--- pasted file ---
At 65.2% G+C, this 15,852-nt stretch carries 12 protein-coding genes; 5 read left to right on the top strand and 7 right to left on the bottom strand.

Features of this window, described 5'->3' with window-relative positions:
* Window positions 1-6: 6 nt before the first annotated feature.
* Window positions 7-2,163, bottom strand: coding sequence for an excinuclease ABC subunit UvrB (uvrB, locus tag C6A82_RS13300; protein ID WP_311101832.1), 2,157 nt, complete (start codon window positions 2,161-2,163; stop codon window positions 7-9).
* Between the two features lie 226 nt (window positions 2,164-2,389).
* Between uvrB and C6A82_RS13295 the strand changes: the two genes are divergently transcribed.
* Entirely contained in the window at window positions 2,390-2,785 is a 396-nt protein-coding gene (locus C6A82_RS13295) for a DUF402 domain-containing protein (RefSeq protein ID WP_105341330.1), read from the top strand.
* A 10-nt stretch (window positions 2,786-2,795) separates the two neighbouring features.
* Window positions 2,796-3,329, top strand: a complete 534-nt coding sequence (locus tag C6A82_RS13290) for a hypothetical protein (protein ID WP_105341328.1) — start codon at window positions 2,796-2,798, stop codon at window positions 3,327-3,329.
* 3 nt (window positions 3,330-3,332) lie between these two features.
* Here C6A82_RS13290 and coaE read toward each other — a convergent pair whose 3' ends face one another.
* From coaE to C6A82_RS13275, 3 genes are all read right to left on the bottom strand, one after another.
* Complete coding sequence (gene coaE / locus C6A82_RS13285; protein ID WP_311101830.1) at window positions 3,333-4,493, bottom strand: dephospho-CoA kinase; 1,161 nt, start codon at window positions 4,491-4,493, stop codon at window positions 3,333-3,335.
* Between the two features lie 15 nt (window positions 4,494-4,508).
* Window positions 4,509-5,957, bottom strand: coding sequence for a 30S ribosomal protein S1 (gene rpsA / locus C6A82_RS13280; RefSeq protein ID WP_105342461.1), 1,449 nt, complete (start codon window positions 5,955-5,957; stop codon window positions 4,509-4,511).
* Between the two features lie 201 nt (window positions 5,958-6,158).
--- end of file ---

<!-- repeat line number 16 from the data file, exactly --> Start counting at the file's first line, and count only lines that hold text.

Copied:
* Between the two features lie 201 nt (window positions 5,958-6,158).